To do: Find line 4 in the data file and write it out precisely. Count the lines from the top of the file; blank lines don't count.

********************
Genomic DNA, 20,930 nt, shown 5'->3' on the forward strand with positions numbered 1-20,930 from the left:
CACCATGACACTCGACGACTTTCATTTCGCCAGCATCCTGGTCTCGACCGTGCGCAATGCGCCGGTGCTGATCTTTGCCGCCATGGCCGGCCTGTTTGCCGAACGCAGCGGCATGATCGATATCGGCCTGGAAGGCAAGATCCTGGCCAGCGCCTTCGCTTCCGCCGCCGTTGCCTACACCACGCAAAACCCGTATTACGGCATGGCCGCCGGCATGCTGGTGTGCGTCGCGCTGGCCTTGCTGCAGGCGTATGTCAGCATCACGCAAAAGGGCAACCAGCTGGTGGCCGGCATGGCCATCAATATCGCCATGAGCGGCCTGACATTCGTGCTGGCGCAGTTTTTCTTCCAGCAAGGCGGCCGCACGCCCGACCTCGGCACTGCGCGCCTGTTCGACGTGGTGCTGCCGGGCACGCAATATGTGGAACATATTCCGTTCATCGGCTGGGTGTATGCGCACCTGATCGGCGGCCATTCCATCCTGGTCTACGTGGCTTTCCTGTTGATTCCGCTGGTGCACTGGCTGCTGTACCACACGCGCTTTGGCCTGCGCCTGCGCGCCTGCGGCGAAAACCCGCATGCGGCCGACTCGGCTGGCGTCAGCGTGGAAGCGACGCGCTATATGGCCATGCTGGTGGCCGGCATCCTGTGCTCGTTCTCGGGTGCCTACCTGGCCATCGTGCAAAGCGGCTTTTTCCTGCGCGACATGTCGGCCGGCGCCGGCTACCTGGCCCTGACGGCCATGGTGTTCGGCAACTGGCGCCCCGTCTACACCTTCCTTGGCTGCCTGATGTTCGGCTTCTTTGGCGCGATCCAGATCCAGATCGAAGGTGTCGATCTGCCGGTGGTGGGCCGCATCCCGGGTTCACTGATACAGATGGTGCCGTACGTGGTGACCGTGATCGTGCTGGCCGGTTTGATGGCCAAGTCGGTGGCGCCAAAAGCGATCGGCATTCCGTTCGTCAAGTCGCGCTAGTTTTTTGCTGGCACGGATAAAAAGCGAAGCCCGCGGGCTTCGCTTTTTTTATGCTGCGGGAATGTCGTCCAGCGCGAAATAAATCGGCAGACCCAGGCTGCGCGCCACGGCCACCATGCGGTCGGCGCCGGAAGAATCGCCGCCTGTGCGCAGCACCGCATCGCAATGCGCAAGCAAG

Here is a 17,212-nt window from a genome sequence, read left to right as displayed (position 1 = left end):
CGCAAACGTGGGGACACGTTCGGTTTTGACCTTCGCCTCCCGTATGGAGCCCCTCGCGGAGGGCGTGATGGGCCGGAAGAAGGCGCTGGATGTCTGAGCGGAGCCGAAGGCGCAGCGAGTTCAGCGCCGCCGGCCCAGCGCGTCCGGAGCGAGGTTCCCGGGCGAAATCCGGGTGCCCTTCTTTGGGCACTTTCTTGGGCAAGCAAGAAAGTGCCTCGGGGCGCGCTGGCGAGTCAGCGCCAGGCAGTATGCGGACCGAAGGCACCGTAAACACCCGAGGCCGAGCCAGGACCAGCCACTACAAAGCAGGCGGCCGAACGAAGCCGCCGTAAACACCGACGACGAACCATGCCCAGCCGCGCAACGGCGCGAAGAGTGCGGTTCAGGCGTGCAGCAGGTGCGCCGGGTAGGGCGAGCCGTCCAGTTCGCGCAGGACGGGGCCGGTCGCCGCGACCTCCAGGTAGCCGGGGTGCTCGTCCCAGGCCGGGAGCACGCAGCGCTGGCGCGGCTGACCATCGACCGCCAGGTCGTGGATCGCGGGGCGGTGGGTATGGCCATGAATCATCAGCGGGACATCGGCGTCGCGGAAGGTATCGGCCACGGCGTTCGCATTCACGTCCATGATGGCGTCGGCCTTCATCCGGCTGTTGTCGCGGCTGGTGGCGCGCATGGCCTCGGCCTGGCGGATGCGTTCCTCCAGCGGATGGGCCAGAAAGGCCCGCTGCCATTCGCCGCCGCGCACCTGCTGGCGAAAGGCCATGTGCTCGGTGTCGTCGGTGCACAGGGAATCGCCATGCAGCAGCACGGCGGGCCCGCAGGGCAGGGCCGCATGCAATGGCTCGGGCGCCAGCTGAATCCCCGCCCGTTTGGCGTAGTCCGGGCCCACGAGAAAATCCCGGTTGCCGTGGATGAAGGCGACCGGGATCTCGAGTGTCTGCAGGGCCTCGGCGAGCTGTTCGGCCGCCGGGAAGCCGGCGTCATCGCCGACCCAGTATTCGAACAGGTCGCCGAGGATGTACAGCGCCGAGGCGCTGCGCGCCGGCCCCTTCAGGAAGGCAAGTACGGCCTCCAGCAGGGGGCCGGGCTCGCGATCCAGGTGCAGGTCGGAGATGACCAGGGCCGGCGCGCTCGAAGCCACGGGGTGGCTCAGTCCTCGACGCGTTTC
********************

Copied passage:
CGCAAACGTGGGGACACGTTCGGTTTTGACCTTCGCCTCCCGTATGGAGCCCCTCGCGGAGGGCGTGATGGGCCGGAAGAAGGCGCTGGATGTCTGAGCGGAGCCGAAGGCGCAGCGAGTTCAGCGCCGCCGGCCCAGCGCGTCCGGAGCGAGGTTCCCGGGCGAAATCCGGGTGCCCTTCTTTGGGCACTTTCTTGGGCAAGCAAGAAAGTGCCTCGGGGCGCGCTGGCGAGTCAGCGCCAGGCAGTATGCGGACCGAAGGCACCGTAAACACCCGAGGCCGAGCCAGGACCAGCCACTACAAAGCAGGCGGCCGAACGAAGCCGCCGTAAACACCGACGACGAACCATGCCCAGCCGCGCAACGGCGCGAAGAGTGCGGTTCAGGCGTGCAGCAGGTGCGCCGGGTAGGGCGAGCCGTCCAGTTCGCGCAGGACGGGGCCGGTCGCCGCGACCTCCAGGTAGCCGGGGTGCTCGTCCCAGGCCGGGAGCACGCAGCGCTGGCGCGGCTGACCATCGACCGCCAGGTCGTGGATCGCGGGGCGGTGGGTATGGCCATGAATCATCAGCGGGACATCGGCGTCGCGGAAGGTATCGGCCACGGCGTTCGCATTCACGTCCATGATGGCGTCGGCCTTCATCCGGCTGTTGTCGCGGCTGGTGGCGCGCATGGCCTCGGCCTGGCGGATGCGTTCCTCCAGCGGATGGGCCAGAAAGGCCCGCTGCCATTCGCCGCCGCGCACCTGCTGGCGAAAGGCCATGTGCTCGGTGTCGTCGGTGCACAGGGAATCGCCATGCAGCAGCACGGCGGGCCCGCAGGGCAGGGCCGCATGCAATGGCTCGGGCGCCAGCTGAATCCCCGCCCGTTTGGCGTAGTCCGGGCCCACGAGAAAATCCCGGTTGCCGTGGATGAAGGCGACCGGGATCTCGAGTGTCTGCAGGGCCTCGGCGAGCTGTTCGGCCGCCGGGAAGCCGGCGTCATCGCCGACCCAGTATTCGAACAGGTCGCCGAGGATGTACAGCGCCGAGGCGCTGCGCGCCGGCCCCTTCAGGAAGGCAAGTACGGCCTCCAGCAGGGGGCCGGGCTCGCGATCCAGGTGCAGGTCGGAGATGACCAGGGCCGGCGCGCTCGAAGCCACGGGGTGGCTCAGTCCTCGACGCGTTTC